“The Magician’s Code” bothers me because it seems to say that the writers think they’re doing something noble by not giving us answers. Again, don’t get me wrong; I don’t care nearly as much about what the answers are as about how they are presented, what emotions they invoke, what stories they end and begin. If that’s what HIMYM thinks magic really is -- misdirection -- I have to register disagreement. Misdirection is the method, not the magic. What disappoints me here is that Part 2 is all about the former, and like Barney’s self-satisfied “whaaa?” expression when he pulls the coin out of Quinn’s ear or the watering can out of his coat, the episode seems to expect us to applaud the mere presence of the twists and turns without worrying too much about whether they have any meaning.
Having said that, I have to admit the possibility that having been renewed quite early, the writers are playing a long game with this Magician’s Code trope. Season finale schmeason finale. We’re still in the middle of the trick. The magician has made his flourishes on stage, the lady has disappeared from the box, but the way she will come back and what might appear with her and who might disappear instead is still to come. I can only think of a few occasions when the creative team has whiffed on the emotional resonance front completely. Something tells me the twists upon twists, the dramatic reveals, the surface mystery connected to the flash-forward wedding and of course to the eternally-delayed titular mother, are not really meant to be enough for us. The trick will continue to unfold.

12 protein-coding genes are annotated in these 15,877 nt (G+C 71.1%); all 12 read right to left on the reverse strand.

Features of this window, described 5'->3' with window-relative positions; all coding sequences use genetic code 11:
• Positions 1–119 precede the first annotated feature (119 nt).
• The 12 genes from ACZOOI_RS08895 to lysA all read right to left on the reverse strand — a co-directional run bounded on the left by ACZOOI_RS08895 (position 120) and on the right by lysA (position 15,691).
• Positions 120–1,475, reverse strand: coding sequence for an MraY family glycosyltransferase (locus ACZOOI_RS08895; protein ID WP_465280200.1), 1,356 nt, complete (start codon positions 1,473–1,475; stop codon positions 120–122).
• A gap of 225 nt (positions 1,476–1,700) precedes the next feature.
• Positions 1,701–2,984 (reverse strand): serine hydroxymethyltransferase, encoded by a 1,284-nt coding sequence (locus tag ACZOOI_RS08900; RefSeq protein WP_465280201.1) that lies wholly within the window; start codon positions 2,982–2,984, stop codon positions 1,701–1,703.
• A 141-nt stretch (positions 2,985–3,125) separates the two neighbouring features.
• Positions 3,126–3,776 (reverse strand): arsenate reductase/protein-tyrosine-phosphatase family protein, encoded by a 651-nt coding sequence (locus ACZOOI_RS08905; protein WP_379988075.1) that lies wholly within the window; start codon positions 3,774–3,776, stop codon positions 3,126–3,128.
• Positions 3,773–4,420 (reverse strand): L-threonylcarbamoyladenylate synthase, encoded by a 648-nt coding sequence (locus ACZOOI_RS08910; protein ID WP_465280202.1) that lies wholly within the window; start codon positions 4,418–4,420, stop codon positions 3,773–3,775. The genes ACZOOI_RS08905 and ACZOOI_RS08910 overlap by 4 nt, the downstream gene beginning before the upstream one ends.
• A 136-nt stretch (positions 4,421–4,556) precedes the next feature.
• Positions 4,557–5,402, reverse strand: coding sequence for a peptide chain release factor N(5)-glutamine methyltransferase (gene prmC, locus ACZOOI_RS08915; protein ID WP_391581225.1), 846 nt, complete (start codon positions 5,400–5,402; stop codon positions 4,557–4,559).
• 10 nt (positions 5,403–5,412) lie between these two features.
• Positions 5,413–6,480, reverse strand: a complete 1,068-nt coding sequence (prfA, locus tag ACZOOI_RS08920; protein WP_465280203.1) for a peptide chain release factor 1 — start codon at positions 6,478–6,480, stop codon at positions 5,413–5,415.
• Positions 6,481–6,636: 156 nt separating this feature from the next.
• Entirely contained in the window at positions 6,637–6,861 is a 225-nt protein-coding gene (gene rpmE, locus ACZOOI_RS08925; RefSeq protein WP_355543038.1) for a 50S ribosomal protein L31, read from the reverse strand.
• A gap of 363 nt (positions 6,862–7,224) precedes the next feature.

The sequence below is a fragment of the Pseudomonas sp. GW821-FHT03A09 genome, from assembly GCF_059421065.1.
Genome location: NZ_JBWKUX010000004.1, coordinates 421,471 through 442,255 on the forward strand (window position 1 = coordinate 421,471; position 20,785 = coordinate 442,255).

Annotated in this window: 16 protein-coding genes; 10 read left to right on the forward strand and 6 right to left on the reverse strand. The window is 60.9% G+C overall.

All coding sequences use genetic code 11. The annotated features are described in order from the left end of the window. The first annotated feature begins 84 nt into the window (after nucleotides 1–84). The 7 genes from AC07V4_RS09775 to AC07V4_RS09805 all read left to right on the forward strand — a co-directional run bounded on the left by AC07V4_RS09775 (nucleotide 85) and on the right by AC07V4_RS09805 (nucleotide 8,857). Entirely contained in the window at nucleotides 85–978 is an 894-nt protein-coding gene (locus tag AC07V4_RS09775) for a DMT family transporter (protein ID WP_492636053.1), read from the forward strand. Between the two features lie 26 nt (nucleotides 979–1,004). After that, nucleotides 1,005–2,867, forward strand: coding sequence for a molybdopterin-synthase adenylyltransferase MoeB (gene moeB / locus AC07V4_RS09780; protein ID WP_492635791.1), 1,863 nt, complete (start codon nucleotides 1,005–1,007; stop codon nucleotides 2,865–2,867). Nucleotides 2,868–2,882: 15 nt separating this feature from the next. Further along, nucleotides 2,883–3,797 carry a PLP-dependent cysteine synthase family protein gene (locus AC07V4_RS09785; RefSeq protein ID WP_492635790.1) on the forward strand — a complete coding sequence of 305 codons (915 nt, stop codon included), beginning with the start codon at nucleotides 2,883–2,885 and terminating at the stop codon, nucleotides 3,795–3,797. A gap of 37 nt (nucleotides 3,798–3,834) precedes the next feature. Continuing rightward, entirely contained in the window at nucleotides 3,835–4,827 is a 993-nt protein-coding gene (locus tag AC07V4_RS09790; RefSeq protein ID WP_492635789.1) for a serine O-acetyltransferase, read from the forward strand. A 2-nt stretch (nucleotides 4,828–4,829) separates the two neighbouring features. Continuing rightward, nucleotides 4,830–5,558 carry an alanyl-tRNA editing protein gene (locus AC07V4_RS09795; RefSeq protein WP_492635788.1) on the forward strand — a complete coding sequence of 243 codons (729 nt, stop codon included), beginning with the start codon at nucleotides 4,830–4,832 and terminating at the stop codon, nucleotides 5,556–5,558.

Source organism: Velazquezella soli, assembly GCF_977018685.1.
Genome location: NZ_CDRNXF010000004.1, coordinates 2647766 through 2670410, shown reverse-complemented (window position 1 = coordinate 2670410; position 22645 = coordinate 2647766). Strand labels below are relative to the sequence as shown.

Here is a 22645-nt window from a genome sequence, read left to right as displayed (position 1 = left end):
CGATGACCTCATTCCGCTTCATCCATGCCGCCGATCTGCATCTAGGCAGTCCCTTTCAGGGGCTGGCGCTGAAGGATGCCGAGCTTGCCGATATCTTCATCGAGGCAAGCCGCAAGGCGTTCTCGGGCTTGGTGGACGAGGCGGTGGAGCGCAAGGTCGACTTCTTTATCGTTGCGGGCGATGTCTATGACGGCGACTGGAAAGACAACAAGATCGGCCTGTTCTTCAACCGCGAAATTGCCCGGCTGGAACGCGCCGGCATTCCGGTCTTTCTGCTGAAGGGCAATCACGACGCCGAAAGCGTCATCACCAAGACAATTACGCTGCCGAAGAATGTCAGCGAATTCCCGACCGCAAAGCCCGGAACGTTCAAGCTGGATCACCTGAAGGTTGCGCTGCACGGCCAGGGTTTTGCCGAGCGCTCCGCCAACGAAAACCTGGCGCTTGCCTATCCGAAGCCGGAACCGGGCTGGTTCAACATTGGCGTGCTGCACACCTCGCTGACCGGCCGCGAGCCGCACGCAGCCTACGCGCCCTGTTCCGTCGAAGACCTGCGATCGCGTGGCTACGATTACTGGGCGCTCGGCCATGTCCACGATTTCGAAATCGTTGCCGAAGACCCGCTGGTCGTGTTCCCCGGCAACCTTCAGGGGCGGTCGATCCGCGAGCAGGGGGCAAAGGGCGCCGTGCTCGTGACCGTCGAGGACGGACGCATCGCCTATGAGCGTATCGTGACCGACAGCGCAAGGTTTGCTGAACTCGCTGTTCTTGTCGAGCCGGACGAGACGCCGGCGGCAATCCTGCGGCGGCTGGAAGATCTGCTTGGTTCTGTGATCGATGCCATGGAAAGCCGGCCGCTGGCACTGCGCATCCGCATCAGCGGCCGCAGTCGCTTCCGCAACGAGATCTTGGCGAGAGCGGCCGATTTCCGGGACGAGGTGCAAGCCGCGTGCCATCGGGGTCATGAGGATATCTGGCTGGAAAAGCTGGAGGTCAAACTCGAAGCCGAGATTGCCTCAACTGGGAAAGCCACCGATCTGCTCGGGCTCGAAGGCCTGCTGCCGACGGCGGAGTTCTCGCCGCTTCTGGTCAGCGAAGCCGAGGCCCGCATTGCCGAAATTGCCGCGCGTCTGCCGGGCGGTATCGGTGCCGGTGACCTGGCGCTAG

Maybe. If I’m right, then this is quite a piece of misdirection in itself, the form of a season finale with all its cliffhangers and switchbacks but really meant to be a comment on how that’s not what the show’s all about. But that’s quite a leap. For now, a cigar is just a cigar, and a finale with a lot of things happening is just par for the course.
- Best instruction from Robin to Lily: “Get on all fours, it widens your hindquarters.”
- Best throwaway line, after Ted And The Cuban Sandwich Crisis: “That was not cool, Ted!” “Contraction!” “That … wasn’t cool, Ted?”
- Chris Elliot has been underutilized as Lily’s dad, but it might all be worth it for his string of complications delivered to child Lily about to undergo a tonsillectomy: “If you permanently lose the ability to speak, we’ll give you a chalkboard.”
- So many callbacks. I liked the Proclaimers playing during the flashback of beer-stealing Lily diving headfirst into the car. You?
- Are banana peels slippery? Ask the A.V. Club got there first, friends. Read and learn.